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Originally published November 14, 2013 at 8:28 PM | Page modified November 14, 2013 at 10:10 PM

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Huskies’ Kevin Smith could be the spark UW needs vs. UCLA

In what amounts to UW’s last best chance to take that proverbial “next step,” Smith is a vital part of the game plan as the most experienced, and most reliable, receiver for senior quarterback Keith Price.


Seattle Times staff reporter

Friday

UW @ UCLA, 6 p.m., ESPN2

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PASADENA, Calif. — When Washington coach Steve Sarkisian wants to get a pulse of the locker room, when he wants to give his team a spark, he turns to senior receiver Kevin Smith.

Smith obliges by screaming “funny noises,” in his words, or doing a crazy jig — anything, really, to put a smile on teammates’ faces. Fun is the word used most often to describe Smith.

“You never see Kevin not having fun. He’s always dancing, jumping around,” UW tight end Austin Seferian-Jenkins said.

So, Kevin, what is the pulse of the UW locker room these days?

“I feel like we’re all ready,” Smith said, two days before UW’s visit to the Rose Bowl for Friday night’s matchup against No. 13 UCLA. “Most of us are from SoCal, so we’re all ready. Most of the guys have friends there (on UCLA), so we’re all ready to show them how we play.”

If there’s a game in which the Huskies (6-3, 3-3 Pac-12) need a spark, need something fun, something special from Smith, it’s Friday night against the Bruins (7-2, 4-2).

In what amounts to UW’s last, best chance to take that proverbial “next step,” Smith is a vital part of the game plan as the most experienced, and most reliable, receiver for senior quarterback Keith Price.

Smith and Price, both from Compton, Calif., are close friends. When Smith wants to play pick-up basketball in the offseason, he turns to Price. (“The guy can jump out of the gym — he can go 360, under the legs, everything,” Price said.) And when Smith wants a challenge in his favorite video game, NBA 2K, he turns to Price. Much fun ensues.

In turn, when Price has a crucial play to make, when the game is on the line, he’ll often call on Smith.

“Kevin is one of the biggest inspirations on the team,” Price said.

Smith, a 5-foot-11, 214-pound senior, surprised many when he emerged in August as UW’s second starting wideout opposite Kasen Williams. Smith had become something of a forgotten figure in 2012 while slowly recovering from a torn ACL suffered during a practice before the Alamo Bowl in December 2011.

Even with little “nicks and bruises that held me back” last season, Smith said he never lost confidence. Now, with Williams out for the season with a broken leg, Smith is the most seasoned receiver on the roster and as such figures to be a key piece to UW’s success over the final three games of the regular season.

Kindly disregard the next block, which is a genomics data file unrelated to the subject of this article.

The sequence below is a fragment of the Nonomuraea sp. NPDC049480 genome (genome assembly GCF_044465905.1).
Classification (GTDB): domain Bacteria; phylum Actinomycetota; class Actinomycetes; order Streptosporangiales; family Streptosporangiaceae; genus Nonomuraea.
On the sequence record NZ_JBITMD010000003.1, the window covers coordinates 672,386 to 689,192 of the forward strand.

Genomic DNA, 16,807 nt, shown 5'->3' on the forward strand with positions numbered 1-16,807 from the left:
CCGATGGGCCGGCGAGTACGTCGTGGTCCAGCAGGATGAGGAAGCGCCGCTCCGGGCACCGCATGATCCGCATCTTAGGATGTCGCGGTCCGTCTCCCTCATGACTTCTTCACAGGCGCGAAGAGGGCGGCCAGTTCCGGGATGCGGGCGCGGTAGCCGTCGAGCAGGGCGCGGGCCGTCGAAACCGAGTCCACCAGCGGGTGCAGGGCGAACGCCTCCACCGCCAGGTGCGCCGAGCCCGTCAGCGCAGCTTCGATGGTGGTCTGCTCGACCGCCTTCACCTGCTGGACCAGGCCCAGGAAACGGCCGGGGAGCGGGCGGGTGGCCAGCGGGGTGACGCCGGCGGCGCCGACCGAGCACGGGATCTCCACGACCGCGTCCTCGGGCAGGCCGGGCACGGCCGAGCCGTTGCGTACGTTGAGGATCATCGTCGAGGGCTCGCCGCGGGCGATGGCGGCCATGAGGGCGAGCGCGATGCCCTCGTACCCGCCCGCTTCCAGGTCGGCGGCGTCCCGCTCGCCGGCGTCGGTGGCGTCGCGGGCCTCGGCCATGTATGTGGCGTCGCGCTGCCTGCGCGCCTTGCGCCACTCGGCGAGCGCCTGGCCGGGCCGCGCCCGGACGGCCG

“You can ask Kevin, ‘Who’s the best receiver in the country?’ And he’ll say, ‘Me.’ That’s how he honestly feels,” Price said. “He’s not just saying it because it’s a cliché thing to say.”

In an indication of how important Smith has become to the offense, Sarkisian last week pulled him out of his regular duty as a returner on kickoffs. The Huskies, the coach explained, couldn’t afford to risk Smith getting injured on special teams.

“I couldn’t have asked for more than what Kevin Smith has given us this year,” Sarkisian said.

As a junior at Centennial High, Smith was the MVP of the Pioneer League — in basketball. He hadn’t given football much thought until midway through the fall of his junior year. He can still picture the scene outside his home on a Saturday morning when a friend walked by and Smith stopped him, wondering where his friend was going.

The friend said he was on his way to a team meeting to study film of the previous night’s Centennial football game. Smith, with nothing better to do, asked if he could tag along. It wound up being a life-changing route.

A little more than a year later, at the end of his senior season, Smith was again the MVP of the Pioneer League — this time as a wide receiver with football scholarship offers from several Pac-12 schools. Five years later, he’s only a few credits shy of earning his undergraduate degree in American Ethnic Studies.

“He’s probably (among the) top two or three guys on the team of just my favorite guys,” Sarkisian said. “You have those guys — the team knows it. ... I value his opinion on a lot of issues with the team. He comes to practice every single day with an amazing mindset that he is going to embrace the opportunity.”

Said Smith: “I feel like I’m the person that can go around and make everybody happy, put a smile on their face.”

And if Smith has his way Friday night, the Huskies will be having a lot of fun at the Rose Bowl, in and out of the locker room.

Adam Jude: 206-464-2364 or ajude@seattletimes.com



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